Indonesian rescuers are finally able to use heavy-lifting equipment to clear roads leading to the site of a landslide that destroyed a village and killed at least 24 people, Reuters have reported.
Dozens are still missing, rescue and government officials have said.
Police, soldiers and volunteers had been using their bare hands and makeshift tools to search for survivors and clear the area in the aftermath of the catastrophe.
At least 18 people have died and around 90 others are missing after torrential rains set off a mudslide that destroyed a remote village in central Indonesia.
About 105 houses were swept away by the landslide in Jemblung village in Central Java province's Banjarnegara district, said Sutopo Purwo Nugroho, a spokesman for the National Disaster Mitigation Agency.
Hundreds of rescuers, including soldiers, police and residents, dug through the debris with their bare hands, shovels and hoes, while others used bamboo to carry black body bags containing corpses.
About 420 residents were evacuated to temporary shelters.
Relatives watched in horror as residents and rescuers pulled out mud-caked bodies from the village, while distraught women screamed at a hospital, MetroTV video showed.
A landslide has killed at least 11 people and destroyed a remote village in Indonesia, Reuters have reported.
According to reports, rescuers used their bare hands to search through the mud and debris for survivors.
Hundreds have been evacuated from around Jemblung village in the Banjarnegara regency of central Java, about 450 km (280 miles) from the capital, Jakarta, where media pictures showed a flood of orange coloured mud and water cascading down a wooded mountainside.
The disaster struck on Friday night and mudslides are common during the rainy monsoon season in the country.
Eight people, including an eight-year-old boy, have died in a landslide in Indonesia and rescuers are desperately searching for more than 100 people not accounted for.
Hundreds of people, including police, soldiers and residents, were digging through the debris with their bare hands, shovels and hoes.
So far 38 injured villagers have been taken to hospital, where four are said to be in a critical condition.
A spokesman for the National Disaster Mitigation Agency said mud, rugged terrain and bad weather had hampered rescue efforts and appealed for more heavy equipment to help the search.
Friday's landslide is the second in several days on densely populated Java island.
Three people are dead and 107 are missing after a landslide triggered by torrential rains buried houses in Indonesia, officials said.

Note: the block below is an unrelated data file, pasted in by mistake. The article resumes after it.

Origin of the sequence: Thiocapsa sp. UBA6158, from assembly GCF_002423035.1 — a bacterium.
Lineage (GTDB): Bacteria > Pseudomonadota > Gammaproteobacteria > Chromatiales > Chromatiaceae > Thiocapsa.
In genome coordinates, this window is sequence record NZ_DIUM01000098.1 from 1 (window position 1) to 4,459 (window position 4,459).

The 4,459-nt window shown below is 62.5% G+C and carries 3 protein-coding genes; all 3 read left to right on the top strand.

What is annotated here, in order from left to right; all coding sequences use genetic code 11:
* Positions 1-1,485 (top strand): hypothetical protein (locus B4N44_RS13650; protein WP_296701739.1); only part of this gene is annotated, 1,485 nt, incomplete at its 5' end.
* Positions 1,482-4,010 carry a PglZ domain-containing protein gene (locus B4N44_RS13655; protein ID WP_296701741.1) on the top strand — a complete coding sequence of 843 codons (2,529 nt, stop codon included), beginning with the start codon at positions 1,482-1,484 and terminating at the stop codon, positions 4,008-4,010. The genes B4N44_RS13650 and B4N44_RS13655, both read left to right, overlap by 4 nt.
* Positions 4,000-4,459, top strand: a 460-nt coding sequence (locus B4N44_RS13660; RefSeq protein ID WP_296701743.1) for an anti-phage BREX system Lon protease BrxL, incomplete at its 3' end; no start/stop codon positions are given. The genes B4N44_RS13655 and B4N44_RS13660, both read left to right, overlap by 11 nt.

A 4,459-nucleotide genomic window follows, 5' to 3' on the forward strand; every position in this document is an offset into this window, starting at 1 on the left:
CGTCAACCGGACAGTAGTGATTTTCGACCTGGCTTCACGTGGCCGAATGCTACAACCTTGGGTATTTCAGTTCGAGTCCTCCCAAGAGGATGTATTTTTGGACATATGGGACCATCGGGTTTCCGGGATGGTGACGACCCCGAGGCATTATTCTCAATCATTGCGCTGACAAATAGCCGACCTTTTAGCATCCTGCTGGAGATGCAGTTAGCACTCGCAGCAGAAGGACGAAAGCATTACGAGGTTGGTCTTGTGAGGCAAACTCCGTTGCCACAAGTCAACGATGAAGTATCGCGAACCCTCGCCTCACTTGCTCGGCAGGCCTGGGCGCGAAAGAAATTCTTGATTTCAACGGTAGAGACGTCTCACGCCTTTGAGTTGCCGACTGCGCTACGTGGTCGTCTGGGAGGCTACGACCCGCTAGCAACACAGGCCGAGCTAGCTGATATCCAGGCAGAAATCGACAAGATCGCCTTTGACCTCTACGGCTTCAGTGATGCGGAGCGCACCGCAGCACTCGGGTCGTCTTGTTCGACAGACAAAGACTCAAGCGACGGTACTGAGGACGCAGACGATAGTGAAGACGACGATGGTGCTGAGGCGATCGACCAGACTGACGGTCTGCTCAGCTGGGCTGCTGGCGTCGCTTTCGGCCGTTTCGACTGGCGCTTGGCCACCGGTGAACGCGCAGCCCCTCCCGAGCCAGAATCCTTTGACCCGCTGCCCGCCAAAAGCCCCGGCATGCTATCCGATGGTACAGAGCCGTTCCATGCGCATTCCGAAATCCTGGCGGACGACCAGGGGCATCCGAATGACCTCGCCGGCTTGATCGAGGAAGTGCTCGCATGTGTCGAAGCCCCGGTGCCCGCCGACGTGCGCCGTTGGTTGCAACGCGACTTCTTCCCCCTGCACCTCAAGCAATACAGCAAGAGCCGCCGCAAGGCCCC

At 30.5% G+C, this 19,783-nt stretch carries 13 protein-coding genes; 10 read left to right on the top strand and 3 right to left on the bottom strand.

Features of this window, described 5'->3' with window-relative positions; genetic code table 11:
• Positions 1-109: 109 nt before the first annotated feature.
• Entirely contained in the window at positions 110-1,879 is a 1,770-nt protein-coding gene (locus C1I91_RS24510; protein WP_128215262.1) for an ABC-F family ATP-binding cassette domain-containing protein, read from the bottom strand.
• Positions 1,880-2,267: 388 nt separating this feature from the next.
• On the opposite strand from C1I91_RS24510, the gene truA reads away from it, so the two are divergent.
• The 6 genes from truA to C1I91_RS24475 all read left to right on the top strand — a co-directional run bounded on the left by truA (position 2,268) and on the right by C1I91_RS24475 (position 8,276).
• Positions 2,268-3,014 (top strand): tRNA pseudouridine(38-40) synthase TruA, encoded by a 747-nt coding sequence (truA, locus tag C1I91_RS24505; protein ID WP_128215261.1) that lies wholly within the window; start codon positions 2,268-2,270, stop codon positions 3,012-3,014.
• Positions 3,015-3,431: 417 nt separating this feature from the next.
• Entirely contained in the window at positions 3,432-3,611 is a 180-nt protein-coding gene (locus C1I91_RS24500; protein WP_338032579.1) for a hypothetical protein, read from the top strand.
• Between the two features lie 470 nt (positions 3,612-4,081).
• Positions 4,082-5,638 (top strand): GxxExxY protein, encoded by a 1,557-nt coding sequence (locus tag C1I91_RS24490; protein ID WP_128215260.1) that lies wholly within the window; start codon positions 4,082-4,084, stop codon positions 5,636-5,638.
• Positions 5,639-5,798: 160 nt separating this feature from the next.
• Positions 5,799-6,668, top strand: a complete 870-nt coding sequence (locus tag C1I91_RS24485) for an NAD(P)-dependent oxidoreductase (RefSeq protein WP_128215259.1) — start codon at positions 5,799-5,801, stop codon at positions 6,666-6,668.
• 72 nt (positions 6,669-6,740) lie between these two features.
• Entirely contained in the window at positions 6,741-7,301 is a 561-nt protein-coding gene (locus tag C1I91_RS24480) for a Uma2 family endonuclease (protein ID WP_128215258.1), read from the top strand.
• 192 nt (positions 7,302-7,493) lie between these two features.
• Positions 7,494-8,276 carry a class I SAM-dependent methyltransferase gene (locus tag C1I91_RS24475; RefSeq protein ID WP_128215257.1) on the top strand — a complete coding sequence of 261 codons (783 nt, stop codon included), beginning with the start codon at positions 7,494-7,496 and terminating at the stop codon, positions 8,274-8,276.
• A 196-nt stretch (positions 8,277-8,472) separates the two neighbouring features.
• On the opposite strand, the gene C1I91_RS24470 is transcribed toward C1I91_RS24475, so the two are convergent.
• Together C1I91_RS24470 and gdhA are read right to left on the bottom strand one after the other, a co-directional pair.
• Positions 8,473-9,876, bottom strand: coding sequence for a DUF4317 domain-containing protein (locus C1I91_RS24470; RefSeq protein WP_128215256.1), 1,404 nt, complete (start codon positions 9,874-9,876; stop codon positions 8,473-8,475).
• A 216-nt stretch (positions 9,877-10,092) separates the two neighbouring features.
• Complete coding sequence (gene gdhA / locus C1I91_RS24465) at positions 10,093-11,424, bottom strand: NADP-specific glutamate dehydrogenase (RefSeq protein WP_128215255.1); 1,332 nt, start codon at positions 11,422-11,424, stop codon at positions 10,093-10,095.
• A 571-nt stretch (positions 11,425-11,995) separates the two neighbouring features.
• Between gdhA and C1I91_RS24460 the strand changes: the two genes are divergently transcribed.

Around 100 properties were swept away in the hilly district of Banjarnegara in Central Java province, a spokesman for the National Disaster Mitigation Agency said.
He added 38 injured villagers had been rushed to a hospital, four of them in critical condition.
Two people have been killed in the Indonesian island of Java, after a massive volcano erupted last night.
Mount Kelud began erupting last night, spewing huge amounts of ash and sand 10 miles into the air, and forcing several airports to close. The volcano is 54 south of Indonesia's second biggest city Surabaya, a major industrial centre.
National Disaster Mitigation Agency spokesman Sutopo Nugroho said the eruptions had ceased by the ash had spread 312 miles to the west and northwest.
Mount Kelud is one of 130 active volcanoes in the world's fourth most populous country, which sits along the "Ring of Fire" volcanic belt around the shores of the Pacific Ocean
Flights across Java in Indonesia have been grounded and seven airports have been closed after a volcanic eruption yesterday evening.
Seven airports across Indonesia's most densely populated island have been closed, and thousands of passengers remain stranded.
The only major airports still operating on Java are two in the capital, Jakarta.
More than 100,000 people have fled their homes in Indonesia's most densely populated island of Java following the eruption of Mount Kelud.
The volcanic eruption sent a huge plume of ash and sand 10 miles into the air, officials said. National Disaster Mitigation Agency spokesman Sutopo Nugroho said:
"Over 100,000 people have been evacuated and about 200,000 people were affected.
"There are some people in the 10-km (6-mile) radius but they are being evacuated now so that area is empty."